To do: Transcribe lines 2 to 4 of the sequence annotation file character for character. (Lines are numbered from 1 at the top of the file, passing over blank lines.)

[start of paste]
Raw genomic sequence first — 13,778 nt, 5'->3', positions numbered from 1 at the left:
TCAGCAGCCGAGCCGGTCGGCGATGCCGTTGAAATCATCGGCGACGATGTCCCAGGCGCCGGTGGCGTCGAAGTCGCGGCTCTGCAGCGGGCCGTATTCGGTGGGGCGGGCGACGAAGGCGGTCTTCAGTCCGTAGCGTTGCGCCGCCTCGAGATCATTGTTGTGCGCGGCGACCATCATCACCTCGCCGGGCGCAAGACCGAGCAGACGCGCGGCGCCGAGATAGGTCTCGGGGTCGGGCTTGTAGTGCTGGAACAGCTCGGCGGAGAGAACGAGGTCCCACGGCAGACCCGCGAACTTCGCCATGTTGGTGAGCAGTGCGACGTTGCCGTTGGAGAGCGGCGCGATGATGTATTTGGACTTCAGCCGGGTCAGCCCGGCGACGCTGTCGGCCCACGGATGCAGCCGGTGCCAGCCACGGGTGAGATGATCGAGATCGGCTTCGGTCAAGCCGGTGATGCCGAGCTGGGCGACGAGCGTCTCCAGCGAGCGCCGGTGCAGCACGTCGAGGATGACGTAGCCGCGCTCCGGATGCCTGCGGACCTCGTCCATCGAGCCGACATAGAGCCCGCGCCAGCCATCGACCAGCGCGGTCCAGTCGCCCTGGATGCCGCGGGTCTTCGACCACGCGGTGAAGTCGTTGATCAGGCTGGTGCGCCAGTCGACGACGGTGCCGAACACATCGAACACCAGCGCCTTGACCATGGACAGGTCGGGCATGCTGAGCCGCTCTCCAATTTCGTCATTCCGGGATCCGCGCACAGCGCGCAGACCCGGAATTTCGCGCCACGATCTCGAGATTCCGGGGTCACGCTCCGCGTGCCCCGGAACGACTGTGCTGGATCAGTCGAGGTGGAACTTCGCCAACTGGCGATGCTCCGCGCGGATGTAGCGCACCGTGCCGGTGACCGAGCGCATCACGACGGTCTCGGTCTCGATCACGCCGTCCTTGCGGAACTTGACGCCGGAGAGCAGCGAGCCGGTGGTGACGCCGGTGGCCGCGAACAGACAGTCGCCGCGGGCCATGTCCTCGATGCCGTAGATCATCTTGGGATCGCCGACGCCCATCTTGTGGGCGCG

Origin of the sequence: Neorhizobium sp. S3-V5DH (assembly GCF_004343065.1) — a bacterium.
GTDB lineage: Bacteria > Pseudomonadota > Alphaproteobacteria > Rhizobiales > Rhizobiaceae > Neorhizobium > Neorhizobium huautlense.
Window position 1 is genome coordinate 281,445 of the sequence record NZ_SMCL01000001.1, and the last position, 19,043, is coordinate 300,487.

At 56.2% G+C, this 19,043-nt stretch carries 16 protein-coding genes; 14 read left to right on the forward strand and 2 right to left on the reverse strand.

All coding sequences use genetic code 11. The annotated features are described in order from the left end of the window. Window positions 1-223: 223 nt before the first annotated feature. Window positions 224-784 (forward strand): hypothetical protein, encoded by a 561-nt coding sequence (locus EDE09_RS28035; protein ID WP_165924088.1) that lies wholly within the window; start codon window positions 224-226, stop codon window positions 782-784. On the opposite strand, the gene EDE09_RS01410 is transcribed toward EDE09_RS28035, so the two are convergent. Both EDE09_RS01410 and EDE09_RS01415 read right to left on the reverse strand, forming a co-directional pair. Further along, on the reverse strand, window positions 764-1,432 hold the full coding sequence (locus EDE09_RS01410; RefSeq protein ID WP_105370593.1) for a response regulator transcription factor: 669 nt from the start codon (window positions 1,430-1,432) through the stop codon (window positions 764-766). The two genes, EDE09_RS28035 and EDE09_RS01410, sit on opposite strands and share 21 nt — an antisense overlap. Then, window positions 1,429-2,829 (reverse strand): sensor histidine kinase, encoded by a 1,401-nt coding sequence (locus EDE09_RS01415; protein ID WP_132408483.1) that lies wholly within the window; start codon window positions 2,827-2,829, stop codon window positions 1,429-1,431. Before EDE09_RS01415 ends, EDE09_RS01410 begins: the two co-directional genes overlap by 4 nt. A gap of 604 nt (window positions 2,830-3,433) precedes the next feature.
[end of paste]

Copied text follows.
TCAGCAGCCGAGCCGGTCGGCGATGCCGTTGAAATCATCGGCGACGATGTCCCAGGCGCCGGTGGCGTCGAAGTCGCGGCTCTGCAGCGGGCCGTATTCGGTGGGGCGGGCGACGAAGGCGGTCTTCAGTCCGTAGCGTTGCGCCGCCTCGAGATCATTGTTGTGCGCGGCGACCATCATCACCTCGCCGGGCGCAAGACCGAGCAGACGCGCGGCGCCGAGATAGGTCTCGGGGTCGGGCTTGTAGTGCTGGAACAGCTCGGCGGAGAGAACGAGGTCCCACGGCAGACCCGCGAACTTCGCCATGTTGGTGAGCAGTGCGACGTTGCCGTTGGAGAGCGGCGCGATGATGTATTTGGACTTCAGCCGGGTCAGCCCGGCGACGCTGTCGGCCCACGGATGCAGCCGGTGCCAGCCACGGGTGAGATGATCGAGATCGGCTTCGGTCAAGCCGGTGATGCCGAGCTGGGCGACGAGCGTCTCCAGCGAGCGCCGGTGCAGCACGTCGAGGATGACGTAGCCGCGCTCCGGATGCCTGCGGACCTCGTCCATCGAGCCGACATAGAGCCCGCGCCAGCCATCGACCAGCGCGGTCCAGTCGCCCTGGATGCCGCGGGTCTTCGACCACGCGGTGAAGTCGTTGATCAGGCTGGTGCGCCAGTCGACGACGGTGCCGAACACATCGAACACCAGCGCCTTGACCATGGACAGGTCGGGCATGCTGAGCCGCTCTCCAATTTCGTCATTCCGGGATCCGCGCACAGCGCGCAGACCCGGAATTTCGCGCCACGATCTCGAGATTCCGGGGTCACGCTCCGCGTGCCCCGGAACGACTGTGCTGGATCAGTCGAGGTGGAACTTCGCCAACTGGCGATGCTCCGCGCGGATGTAGCGCACCGTGCCGGTGACCGAGCGCATCACGACGGTCTCGGTCTCGATCACGCCGTCCTTGCGGAACTTGACGCCGGAGAGCAGCGAGCCGGTGGTGACGCCGGTGGCCGCGAACAGACAGTCGCCGCGGGCCATGTCCTCGATGCCGTAGATCATCTTGGGATCGCCGACGCCCATCTTGTGGGCGCG

Origin of the sequence: Neorhizobium sp. S3-V5DH (assembly GCF_004343065.1) — a bacterium.
GTDB lineage: Bacteria > Pseudomonadota > Alphaproteobacteria > Rhizobiales > Rhizobiaceae > Neorhizobium > Neorhizobium huautlense.